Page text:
Former teen soap star from the popular television series “The O.C.,” Ben McKenzie, has called out his fellow celebrities for shilling specific cryptocurrency projects. McKenzie calls the trend a “moral disaster” and he’s named a bunch of celebrities that have shilled a few crypto projects to their loyal fans.
‘The O.C.’ Star Ben McKenzie Writes a Scathing Review About His Fellow Celebrities and Their Crypto Participation
On October 7, the American actor, writer, and director Ben McKenzie has a problem with his fellow celebrities pushing certain crypto projects. So much so he wrote an opinion editorial denouncing the behavior and published it via the publication The Slate.
Ben McKenzie is also a celebrity himself as his first high-profile role was in 2003, when he played “Ryan Atwood” in the television series “The O.C.” McKenzie also starred in the show “Southland” and the television series “Gotham.”
The oped written by McKenzie is called “Celebrity Crypto Shilling Is a Moral Disaster,” and the first person it strikes is the popular socialite Kim Kardashian. McKenzie discussed how Kardashian shilled the crypto token Ethereum Max using her Instagram account with her 228 million followers.
“The post was an immediate sensation, and a touch controversial,” McKenzie wrote. “Ethereum Max was only a month old, few had heard of it, and it wasn’t even obvious how the ‘token’ was supposed to work,” the actor added.
As of this writing, Ethereum Max is priced at $0.00000002257, according to coinmarketcap.com. That’s a lot of zeroes. If you bought Ethereum Max after Kardashian pushed it and didn’t sell fast enough, all you were left with was a practically worthless digital asset.
McKenzie: ‘Celebrities Might as Well Be Seating Their Audience at a Rigged Blackjack Table’
McKenzie further ripped into a number of other celebrities like the former heavyweight champ Floyd Mayweather Jr., former NBA star Paul Pierce, the actress Lindsay Lohan, and the Superbowl Champion Tom Brady as well. “The Hollywoodization of crypto is a moral disaster. And for celebrities’ fans, who likely have far less money to lose, it’s potentially a financial one, too,” McKenzie stressed. “The O.C.” star further added:
These rich and famous entertainers might as well be pushing payday loans or seating their audience at a rigged blackjack table. While the wild swings of crypto might be exciting for some, the rewards for many are illusory, especially once one gets beyond the top few cryptocurrencies like Bitcoin and Ethereum (which is a separate entity from Ethereum Max).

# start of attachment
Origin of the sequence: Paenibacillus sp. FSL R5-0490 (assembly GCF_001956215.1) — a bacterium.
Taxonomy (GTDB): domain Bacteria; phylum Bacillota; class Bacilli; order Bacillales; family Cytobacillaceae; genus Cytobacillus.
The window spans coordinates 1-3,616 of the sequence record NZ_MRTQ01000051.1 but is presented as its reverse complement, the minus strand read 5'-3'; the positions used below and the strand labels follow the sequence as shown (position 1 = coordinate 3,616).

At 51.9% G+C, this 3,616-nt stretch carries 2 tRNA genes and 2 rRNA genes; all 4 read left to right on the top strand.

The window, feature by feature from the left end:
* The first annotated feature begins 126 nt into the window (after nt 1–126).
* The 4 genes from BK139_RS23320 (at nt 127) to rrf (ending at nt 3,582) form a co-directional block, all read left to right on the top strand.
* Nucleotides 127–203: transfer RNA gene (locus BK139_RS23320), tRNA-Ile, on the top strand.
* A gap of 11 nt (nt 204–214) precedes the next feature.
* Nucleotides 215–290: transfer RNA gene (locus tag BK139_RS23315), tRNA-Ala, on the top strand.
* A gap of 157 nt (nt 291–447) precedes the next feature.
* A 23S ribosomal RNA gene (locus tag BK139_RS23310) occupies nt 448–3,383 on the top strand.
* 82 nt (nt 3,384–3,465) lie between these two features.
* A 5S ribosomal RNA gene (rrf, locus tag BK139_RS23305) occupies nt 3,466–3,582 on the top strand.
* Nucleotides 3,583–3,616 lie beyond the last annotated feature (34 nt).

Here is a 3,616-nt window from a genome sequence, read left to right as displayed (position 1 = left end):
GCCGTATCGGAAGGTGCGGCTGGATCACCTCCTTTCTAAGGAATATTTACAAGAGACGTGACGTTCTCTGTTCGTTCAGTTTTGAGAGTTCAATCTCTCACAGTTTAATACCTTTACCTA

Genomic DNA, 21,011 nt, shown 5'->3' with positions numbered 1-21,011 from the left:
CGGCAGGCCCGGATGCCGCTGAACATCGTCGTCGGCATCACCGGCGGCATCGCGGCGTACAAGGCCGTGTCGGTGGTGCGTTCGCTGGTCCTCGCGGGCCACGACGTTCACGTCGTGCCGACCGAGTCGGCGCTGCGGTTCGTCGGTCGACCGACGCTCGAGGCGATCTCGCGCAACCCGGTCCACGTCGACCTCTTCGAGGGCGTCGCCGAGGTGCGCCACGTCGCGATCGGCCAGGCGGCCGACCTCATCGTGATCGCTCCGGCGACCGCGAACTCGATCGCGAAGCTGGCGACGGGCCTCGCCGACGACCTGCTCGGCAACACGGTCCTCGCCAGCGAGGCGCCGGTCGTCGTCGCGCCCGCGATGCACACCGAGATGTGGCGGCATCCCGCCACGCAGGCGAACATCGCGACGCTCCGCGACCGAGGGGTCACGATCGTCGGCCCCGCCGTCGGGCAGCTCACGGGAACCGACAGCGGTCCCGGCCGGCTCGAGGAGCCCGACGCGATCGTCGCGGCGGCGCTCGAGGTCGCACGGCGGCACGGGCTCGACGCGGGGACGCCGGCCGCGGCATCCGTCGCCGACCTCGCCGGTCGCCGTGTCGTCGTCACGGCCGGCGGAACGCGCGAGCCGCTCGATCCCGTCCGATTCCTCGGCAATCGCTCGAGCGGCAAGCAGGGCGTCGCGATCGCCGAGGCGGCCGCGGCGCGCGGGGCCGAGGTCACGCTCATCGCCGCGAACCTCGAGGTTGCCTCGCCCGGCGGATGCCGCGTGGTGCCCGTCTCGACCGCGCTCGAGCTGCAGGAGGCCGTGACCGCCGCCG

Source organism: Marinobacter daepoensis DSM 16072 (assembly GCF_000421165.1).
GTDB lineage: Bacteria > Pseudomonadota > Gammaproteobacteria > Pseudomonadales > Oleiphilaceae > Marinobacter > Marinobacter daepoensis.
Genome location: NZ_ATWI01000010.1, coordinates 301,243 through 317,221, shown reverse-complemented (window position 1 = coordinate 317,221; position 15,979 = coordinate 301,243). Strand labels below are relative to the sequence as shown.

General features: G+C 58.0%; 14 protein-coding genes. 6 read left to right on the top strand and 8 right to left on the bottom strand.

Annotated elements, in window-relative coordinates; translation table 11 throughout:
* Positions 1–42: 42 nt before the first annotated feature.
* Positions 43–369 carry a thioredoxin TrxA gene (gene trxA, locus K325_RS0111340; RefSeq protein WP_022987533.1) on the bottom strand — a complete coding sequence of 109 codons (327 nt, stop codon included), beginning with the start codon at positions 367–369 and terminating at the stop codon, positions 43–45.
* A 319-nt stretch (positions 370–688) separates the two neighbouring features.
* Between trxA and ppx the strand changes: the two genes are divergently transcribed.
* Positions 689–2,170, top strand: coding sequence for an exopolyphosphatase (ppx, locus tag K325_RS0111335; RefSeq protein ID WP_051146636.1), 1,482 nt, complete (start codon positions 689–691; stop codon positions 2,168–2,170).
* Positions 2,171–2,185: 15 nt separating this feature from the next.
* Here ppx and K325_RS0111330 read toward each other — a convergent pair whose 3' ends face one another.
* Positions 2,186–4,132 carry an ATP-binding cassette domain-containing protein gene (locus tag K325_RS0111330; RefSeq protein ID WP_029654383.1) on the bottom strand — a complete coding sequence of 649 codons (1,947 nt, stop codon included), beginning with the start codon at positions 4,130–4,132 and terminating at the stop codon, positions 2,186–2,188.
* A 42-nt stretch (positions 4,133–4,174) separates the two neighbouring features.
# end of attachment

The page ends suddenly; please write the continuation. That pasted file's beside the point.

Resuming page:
The Slate article, however, is co-written by the journalist Jacob Silverman, an author who is in the midst of writing a book about crypto fraud. Silverman has a lot to say about big tech and shares a lot of anti-capitalist views across a number of his editorials. The author Silverman has also written “Terms of Service: Social Media and the Price of Constant Connection.”
McKenzie too seems to believe that the crypto world is riddled with scams and so-called “rug pulls.” But for celebrities, to add hype to these types of speculative investments, is a bit over the top in his opinion.
“Celebrities are encouraging their fans to gamble on speculative, unproven investments that may soon see a major regulatory crackdown, if not an outright implosion of the market,” McKenzie emphasized. The actor’s scathing critique of his fellow celebrities concluded:
If celebrities care about what products they promote, they should think twice about putting their support behind these companies. Crypto and blockchain technology may yet have important roles to play, but the industry executives, venture capitalists, and, yes, the rich and famous people pushing these products haven’t earned your trust — or your money.
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